By Andrew Stevens.
Is there an urban continuum (or dynamic) in British cinema? It’s definitely present in the clip above, Young Soul Rebels (1990), Derek Jarman protégé Isaac Julien’s first commercial venture. Earlier films such as Babylon (1980) certainly ran with it and opened it up for others to take forward, most notably with Harmony Korine influencer (fact) Alan Clarke’s Made in Britain (1982). Young Soul Rebels is hailed for its collision of race, class and homosexuality in one setting, but this in itself acts to deny the importance of setting as opposed to the knock-on effects of human interaction within it and therefore leads us to the role of place in cinema, particularly that of the urban. Its origins are less clear, not least as post-war British cinema positively thrived on class, race and sexuality. Basil Dearden’s A Place to Go (1963), a vehicle for Joe Meek-produced singer (and later Joanna and Myra Breckinridge director) Mike Sarne, documented the transition from the dilapidated terraces of the post-war era East End to the optimism of its new social housing projects in the sky (with a Thatcherism-in-embryo subplot also). Lest this become an East End cinematic bingo call, Bronco Bullfrog (1970) also comes from the same direction. Alan Clarke’s later films however, such as Rita, Sue and Bob Too (1986, ignore the snobs, it’s a classic) began a retreat back to the class/sexuality divide, while the likes of Beautiful Thing (1996) with its Thamesmead setting had it both ways.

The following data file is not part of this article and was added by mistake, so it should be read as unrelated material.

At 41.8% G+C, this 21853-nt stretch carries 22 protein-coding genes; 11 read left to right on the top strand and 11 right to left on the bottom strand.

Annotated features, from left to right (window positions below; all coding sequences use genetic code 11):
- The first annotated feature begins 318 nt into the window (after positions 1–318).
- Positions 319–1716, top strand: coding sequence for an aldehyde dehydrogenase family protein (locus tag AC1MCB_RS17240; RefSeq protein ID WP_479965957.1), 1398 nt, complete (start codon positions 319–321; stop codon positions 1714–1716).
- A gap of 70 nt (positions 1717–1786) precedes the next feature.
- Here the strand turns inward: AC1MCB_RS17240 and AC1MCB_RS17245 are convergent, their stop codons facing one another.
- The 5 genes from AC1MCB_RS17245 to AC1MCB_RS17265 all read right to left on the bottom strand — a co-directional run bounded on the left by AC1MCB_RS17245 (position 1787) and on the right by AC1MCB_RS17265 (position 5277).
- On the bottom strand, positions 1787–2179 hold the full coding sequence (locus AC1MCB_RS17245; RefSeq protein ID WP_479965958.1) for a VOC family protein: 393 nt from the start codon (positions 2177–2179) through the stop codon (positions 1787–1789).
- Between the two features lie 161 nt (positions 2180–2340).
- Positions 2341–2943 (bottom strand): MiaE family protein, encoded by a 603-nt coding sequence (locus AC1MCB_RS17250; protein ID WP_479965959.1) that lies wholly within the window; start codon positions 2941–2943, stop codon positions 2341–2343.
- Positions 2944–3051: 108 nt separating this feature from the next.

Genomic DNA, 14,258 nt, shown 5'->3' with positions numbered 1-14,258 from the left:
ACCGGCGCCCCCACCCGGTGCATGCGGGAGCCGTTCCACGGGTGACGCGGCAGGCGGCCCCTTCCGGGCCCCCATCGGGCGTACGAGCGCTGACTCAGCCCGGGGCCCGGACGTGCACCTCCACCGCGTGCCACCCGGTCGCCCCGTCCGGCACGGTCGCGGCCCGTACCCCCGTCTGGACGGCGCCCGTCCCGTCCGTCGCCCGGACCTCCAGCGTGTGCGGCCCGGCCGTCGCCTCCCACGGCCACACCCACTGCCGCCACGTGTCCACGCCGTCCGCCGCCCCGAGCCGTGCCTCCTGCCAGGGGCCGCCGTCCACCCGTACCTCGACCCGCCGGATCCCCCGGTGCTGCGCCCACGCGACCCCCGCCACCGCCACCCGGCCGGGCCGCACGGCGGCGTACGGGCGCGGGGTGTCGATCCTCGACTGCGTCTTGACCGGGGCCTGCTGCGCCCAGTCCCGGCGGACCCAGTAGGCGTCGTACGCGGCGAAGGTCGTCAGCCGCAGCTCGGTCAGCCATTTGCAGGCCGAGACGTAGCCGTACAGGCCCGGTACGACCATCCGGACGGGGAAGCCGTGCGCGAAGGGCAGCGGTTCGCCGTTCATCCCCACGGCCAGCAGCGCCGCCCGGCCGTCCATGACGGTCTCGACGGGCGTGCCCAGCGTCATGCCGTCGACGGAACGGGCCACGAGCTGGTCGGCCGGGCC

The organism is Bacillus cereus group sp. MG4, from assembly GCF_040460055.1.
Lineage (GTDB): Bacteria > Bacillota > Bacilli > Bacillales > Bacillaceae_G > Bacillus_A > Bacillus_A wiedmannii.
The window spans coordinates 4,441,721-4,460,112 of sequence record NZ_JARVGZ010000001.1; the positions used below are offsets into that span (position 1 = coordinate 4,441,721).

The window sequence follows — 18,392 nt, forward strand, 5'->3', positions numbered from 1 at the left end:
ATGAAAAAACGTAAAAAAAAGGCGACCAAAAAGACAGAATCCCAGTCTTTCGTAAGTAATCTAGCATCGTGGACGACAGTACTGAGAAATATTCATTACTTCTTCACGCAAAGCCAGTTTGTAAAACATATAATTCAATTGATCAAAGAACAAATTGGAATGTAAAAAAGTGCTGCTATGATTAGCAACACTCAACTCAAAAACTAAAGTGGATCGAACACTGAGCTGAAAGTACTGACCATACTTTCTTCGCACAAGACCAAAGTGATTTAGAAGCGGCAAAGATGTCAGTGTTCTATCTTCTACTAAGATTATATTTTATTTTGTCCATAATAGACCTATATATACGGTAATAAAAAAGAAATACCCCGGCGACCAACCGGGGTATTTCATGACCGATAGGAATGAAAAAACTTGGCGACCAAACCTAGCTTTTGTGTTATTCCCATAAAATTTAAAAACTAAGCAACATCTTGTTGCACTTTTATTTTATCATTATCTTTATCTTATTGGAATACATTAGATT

First posted: Saturday, September 12th, 2009.